A syntax certificate combines a syntax mark (see Transformer Bindings), a module path index or symbol module name (see Compiled Modules and References), an inspector (see Code Inspectors), and an arbitrary key object. A certificate is attached as either an active certificate or an inactive certificate.
The datum->syntax procedure never transfers an active certificate from one syntax object to another. The syntax-recertify procedure can be used to transfer a certificate from one syntax object to another, but only if the certificate’s key is provided, or if a sufficiently powerful inspector is provided. Thus, a certificate’s inspector serves two roles: it determines the certificate’s power to grant access, and also allows the certificate to be moved arbitrarily by anyone with a more powerful inspector.
The expander generates a certificate when it applies a syntax transformer. The syntax mark in the certificate is fresh, the certificate’s module reference corresponds to the module that defined the transformer binding, the inspector is the inspector for the module’s declaration (see Code Inspectors), and the key object is hidden. (Applying the result of syntax-local-certifier can introduce certificates with other keys.) The certificate’s mark is applied to both the input and output of the syntax transformer, so that it identifies every piece of syntax that was introduced by the transformer (see Transformer Bindings). The expander attaches this certificate to parts of the transformer’s result, depending on the shape and properties of the result:
If the result has a 'certify-mode property (see Syntax Object Properties) that is 'opaque, then the certificate is attached to the immediate syntax object.
If the result has a 'certify-mode property that is 'transparent, then the certificate is also propagated recursively to syntax object that corresponds to elements of the syntax object’s datum as a list (or, more precisely, to the cars of the datum as reached by any number of cdrs). This recursive propagation uses syntax properties and shapes, as for the immediate attachment.
If the result has a 'certify-mode property that is 'transparent-binding, then the certificate is attached to similar to 'transparent, but further treating the syntax object corresponding to the second list element as having a 'transparent value for the 'certify-mode property if it does not already have a 'certify-mode property value.
If the result has no 'certify-mode property value, but its datum is a pair, and if the syntax object corresponding to the car of the pair is an identifier bound to begin, module, or #%plain-module-begin, then the certificate is propagated as if the syntax object had the 'transparent property value.
If the result has no 'certify-mode property value, but its datum is a pair, and if the syntax object corresponding to the car of the pair is an identifier bound to define-values or define-syntaxes, then the certificate is propagated as if the syntax object had the 'transparent-binding property value.
To avoid accidental transfer for a 'certify-mode property value, the expander always removes any 'certify-mode property on a syntax object that is passed to a syntax transformer.
As the expander attaches a new active certificate to a syntax object, it also removes any inactive certificates attached to any syntax object within the one where the certificate is attached, and it re-attaches the formerly inactive certificates as active certificates along with the new one.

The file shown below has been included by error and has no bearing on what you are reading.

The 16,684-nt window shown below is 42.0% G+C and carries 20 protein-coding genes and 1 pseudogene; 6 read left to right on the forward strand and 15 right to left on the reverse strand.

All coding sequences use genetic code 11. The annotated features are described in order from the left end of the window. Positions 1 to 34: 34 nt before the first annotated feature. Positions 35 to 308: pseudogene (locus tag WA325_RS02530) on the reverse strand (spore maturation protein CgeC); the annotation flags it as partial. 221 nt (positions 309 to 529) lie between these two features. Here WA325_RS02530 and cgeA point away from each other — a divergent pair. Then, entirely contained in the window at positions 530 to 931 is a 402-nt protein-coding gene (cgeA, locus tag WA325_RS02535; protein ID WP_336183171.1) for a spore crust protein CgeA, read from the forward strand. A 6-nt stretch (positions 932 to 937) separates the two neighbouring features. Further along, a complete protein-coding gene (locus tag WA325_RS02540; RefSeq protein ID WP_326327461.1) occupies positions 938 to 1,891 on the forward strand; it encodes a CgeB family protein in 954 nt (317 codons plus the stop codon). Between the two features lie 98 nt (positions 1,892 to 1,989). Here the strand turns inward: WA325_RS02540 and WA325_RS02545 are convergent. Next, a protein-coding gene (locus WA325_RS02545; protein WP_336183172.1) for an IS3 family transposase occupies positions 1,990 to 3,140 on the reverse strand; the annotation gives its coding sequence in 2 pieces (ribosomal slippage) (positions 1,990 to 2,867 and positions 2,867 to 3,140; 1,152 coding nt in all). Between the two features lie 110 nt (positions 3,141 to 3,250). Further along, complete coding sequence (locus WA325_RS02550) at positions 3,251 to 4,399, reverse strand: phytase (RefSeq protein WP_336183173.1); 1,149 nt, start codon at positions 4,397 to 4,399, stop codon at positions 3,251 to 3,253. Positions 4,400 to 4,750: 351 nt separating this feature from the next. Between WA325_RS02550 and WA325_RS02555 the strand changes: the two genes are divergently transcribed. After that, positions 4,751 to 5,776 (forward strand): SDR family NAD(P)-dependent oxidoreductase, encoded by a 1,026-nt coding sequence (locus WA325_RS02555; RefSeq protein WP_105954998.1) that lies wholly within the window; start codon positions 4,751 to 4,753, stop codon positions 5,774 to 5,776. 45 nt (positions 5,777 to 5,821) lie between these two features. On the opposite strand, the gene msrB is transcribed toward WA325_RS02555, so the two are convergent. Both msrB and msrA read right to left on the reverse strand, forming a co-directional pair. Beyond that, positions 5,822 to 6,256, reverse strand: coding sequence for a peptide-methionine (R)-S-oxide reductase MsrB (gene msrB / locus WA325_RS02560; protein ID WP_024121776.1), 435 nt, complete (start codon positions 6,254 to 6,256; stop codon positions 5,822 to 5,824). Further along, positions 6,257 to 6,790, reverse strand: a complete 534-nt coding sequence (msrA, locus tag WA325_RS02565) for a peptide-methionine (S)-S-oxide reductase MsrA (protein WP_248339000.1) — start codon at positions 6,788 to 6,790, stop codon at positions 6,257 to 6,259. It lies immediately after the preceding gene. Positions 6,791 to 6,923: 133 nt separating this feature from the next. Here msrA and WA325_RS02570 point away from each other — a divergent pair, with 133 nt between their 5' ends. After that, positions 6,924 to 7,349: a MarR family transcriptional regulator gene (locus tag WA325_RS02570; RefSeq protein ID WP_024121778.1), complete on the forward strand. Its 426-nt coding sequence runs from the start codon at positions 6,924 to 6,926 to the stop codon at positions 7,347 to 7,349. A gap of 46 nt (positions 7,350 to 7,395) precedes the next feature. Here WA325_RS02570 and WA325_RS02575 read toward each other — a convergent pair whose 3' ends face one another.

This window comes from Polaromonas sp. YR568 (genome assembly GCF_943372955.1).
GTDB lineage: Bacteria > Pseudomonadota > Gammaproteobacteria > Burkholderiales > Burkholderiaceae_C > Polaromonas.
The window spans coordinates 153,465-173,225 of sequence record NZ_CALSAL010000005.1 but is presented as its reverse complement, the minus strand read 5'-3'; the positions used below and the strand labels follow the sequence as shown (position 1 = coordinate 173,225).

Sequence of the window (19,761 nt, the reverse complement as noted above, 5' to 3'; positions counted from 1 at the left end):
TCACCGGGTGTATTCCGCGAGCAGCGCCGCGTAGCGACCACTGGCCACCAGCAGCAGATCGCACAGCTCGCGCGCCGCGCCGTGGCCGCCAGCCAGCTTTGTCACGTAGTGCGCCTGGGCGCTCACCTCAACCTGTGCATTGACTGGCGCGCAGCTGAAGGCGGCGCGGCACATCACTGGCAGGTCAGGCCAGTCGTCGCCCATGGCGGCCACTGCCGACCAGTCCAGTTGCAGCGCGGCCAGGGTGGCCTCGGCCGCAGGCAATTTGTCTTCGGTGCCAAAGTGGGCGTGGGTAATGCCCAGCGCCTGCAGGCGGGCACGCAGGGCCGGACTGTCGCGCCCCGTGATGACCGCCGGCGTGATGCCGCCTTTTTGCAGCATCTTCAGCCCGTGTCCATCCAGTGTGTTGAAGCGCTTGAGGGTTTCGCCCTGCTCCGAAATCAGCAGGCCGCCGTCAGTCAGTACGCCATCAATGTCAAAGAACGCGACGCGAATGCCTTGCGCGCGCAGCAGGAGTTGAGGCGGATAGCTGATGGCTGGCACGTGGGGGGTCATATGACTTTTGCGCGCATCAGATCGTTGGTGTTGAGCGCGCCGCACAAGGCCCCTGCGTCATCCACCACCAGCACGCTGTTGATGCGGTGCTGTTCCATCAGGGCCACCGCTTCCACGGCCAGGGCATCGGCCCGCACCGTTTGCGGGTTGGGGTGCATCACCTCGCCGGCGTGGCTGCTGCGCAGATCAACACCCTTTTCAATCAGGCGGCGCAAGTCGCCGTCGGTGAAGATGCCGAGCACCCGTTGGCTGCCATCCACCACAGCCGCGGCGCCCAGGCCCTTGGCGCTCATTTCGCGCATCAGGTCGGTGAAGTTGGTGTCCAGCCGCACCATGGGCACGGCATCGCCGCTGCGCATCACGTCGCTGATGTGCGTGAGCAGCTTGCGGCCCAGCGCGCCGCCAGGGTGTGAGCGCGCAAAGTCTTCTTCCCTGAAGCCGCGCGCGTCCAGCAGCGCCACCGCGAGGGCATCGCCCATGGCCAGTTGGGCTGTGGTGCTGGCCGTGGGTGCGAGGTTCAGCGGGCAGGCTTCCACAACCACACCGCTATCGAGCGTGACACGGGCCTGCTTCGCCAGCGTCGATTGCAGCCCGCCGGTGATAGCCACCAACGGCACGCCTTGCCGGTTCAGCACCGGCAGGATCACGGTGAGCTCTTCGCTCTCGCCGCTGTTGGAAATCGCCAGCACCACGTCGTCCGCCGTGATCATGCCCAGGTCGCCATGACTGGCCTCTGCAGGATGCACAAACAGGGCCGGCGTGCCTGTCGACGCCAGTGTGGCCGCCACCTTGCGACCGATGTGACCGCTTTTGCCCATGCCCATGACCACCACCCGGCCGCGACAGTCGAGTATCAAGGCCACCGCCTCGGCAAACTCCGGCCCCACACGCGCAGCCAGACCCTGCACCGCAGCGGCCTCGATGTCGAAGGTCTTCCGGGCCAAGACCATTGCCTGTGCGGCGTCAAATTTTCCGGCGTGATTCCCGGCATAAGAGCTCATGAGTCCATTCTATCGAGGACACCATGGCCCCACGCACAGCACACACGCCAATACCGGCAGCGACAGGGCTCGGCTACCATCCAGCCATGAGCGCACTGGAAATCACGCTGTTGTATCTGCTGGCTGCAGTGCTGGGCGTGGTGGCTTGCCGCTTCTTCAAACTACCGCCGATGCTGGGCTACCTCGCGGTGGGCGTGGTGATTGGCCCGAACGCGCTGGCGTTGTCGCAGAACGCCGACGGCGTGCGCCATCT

As the expander processes a form, it accumulates active certificates that are attached to enclosing forms as part of the expansion context:
To check access to an unexported identifier, the expander checks each of the identifier’s marks and module bindings; if, for some mark, the identifier’s enclosing expressions include a certificate with the mark, the identifier’s binding module, and with an inspector that controls the module’s invocation (as opposed to the module’s declaration; see again Code Inspectors), then the access is allowed. To check access to a protected identifier, only the certificate’s mark and inspector are used (i.e., the module that bound the transformer is irrelevant, as long as it was evaluated with a sufficiently powerful inspector). The certificate key is not used in checking references.
To check access to a locally bound identifier, the expander checks the marks of the binding and reference identifiers; for every mark that they have in common, if the reference identifier has a certificate for the mark from an enclosing expression, the binding identifier must have a certificate for the mark from an enclosing expression, otherwise the reference is disallowed. (The reference identifier can have additional certificates for marks that are not attached to the binding identifier.) The binding module (if any) and the certificate key are not used for checking a local reference.
When the expander encounters a quote-syntax form, it attaches all accumulated active certificates from the expressions’s context to the quoted syntax objects. A certificate for the enclosing module (if any) is also included. The certificates are attached as inactive certificates to the immediate syntax object (i.e., not to any nested syntax objects). In addition, any inactive certificates within the quoted syntax object are lifted to the immediate syntax object.
Finally, for the result of expand or local-expand with an empty stop list, certificates are lifted to the outermost result expression, except to the degree that 'certify-mode property values and bindings like begin direct certificates to sub-expressions.
|new-stx : syntax?
|old-stx : syntax?
|inspector : inspector?
|key : any/c